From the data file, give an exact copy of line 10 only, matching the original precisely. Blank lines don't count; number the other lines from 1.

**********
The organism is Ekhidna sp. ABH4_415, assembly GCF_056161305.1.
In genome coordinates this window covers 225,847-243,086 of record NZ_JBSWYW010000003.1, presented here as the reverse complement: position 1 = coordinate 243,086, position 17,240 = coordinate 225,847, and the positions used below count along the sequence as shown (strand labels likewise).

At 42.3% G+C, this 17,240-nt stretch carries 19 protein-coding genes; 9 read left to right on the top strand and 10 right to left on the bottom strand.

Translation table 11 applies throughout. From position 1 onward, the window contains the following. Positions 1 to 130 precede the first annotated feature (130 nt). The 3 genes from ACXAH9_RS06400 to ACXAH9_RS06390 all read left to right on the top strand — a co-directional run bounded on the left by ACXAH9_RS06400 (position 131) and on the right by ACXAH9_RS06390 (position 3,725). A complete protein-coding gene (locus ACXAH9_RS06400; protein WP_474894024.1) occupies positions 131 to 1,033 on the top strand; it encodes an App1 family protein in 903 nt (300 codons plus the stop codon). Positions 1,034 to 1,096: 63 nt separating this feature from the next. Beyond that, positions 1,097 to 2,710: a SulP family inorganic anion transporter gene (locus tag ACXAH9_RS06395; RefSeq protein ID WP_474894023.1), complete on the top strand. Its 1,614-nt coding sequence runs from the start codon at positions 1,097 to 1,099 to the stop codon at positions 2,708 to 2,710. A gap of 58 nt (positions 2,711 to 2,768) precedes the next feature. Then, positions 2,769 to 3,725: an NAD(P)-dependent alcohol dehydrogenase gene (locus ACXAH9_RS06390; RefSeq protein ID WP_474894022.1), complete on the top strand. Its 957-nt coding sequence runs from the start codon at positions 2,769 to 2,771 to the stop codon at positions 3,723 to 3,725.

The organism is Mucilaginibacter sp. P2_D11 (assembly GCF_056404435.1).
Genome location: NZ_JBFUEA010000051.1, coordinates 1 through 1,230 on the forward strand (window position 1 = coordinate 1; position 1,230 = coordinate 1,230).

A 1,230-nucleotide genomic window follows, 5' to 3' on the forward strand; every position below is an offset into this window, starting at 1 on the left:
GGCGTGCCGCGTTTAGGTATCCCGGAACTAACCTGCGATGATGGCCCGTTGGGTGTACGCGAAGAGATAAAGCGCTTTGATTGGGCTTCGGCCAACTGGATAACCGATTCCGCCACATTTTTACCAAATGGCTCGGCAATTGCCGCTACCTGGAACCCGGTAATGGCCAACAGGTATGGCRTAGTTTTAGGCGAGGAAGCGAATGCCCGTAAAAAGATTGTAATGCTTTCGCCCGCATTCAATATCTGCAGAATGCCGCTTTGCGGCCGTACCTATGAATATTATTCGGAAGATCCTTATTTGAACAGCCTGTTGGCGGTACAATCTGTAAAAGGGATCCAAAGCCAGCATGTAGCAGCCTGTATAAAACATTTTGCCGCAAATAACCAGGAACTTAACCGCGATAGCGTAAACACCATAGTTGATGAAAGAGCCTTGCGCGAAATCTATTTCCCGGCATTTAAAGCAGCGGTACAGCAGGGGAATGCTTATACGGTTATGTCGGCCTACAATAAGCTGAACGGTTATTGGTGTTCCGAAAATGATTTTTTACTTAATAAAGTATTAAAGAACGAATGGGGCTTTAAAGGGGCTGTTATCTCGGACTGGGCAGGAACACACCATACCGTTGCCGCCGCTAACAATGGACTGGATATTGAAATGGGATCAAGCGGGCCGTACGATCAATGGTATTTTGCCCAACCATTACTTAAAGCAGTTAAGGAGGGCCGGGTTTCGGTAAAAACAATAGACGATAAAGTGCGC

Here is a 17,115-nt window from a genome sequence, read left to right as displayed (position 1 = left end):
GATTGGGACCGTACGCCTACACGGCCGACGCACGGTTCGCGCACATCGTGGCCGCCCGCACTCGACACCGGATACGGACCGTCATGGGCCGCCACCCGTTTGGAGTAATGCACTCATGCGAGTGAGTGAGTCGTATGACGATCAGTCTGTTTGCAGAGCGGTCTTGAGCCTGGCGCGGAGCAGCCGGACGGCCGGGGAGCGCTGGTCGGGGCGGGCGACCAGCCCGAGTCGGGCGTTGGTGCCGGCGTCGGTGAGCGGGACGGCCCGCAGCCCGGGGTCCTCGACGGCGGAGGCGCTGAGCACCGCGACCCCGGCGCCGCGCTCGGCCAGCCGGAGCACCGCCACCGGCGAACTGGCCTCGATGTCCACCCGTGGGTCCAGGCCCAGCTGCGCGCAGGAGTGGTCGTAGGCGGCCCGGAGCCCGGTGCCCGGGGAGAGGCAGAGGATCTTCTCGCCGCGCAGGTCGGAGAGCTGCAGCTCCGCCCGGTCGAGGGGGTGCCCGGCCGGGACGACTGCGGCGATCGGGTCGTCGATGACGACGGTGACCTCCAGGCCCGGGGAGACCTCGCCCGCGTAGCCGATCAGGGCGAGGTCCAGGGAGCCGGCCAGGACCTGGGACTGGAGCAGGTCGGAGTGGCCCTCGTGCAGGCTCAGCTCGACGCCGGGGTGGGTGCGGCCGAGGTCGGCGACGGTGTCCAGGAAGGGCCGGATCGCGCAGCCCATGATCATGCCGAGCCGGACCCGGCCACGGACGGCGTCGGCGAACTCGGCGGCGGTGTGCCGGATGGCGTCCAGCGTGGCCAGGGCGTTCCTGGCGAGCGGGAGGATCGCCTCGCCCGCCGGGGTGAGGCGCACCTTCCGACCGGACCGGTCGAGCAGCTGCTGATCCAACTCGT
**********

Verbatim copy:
GATTGGGACCGTACGCCTACACGGCCGACGCACGGTTCGCGCACATCGTGGCCGCCCGCACTCGACACCGGATACGGACCGTCATGGGCCGCCACCCGTTTGGAGTAATGCACTCATGCGAGTGAGTGAGTCGTATGACGATCAGTCTGTTTGCAGAGCGGTCTTGAGCCTGGCGCGGAGCAGCCGGACGGCCGGGGAGCGCTGGTCGGGGCGGGCGACCAGCCCGAGTCGGGCGTTGGTGCCGGCGTCGGTGAGCGGGACGGCCCGCAGCCCGGGGTCCTCGACGGCGGAGGCGCTGAGCACCGCGACCCCGGCGCCGCGCTCGGCCAGCCGGAGCACCGCCACCGGCGAACTGGCCTCGATGTCCACCCGTGGGTCCAGGCCCAGCTGCGCGCAGGAGTGGTCGTAGGCGGCCCGGAGCCCGGTGCCCGGGGAGAGGCAGAGGATCTTCTCGCCGCGCAGGTCGGAGAGCTGCAGCTCCGCCCGGTCGAGGGGGTGCCCGGCCGGGACGACTGCGGCGATCGGGTCGTCGATGACGACGGTGACCTCCAGGCCCGGGGAGACCTCGCCCGCGTAGCCGATCAGGGCGAGGTCCAGGGAGCCGGCCAGGACCTGGGACTGGAGCAGGTCGGAGTGGCCCTCGTGCAGGCTCAGCTCGACGCCGGGGTGGGTGCGGCCGAGGTCGGCGACGGTGTCCAGGAAGGGCCGGATCGCGCAGCCCATGATCATGCCGAGCCGGACCCGGCCACGGACGGCGTCGGCGAACTCGGCGGCGGTGTGCCGGATGGCGTCCAGCGTGGCCAGGGCGTTCCTGGCGAGCGGGAGGATCGCCTCGCCCGCCGGGGTGAGGCGCACCTTCCGACCGGACCGGTCGAGCAGCTGCTGATCCAACTCGT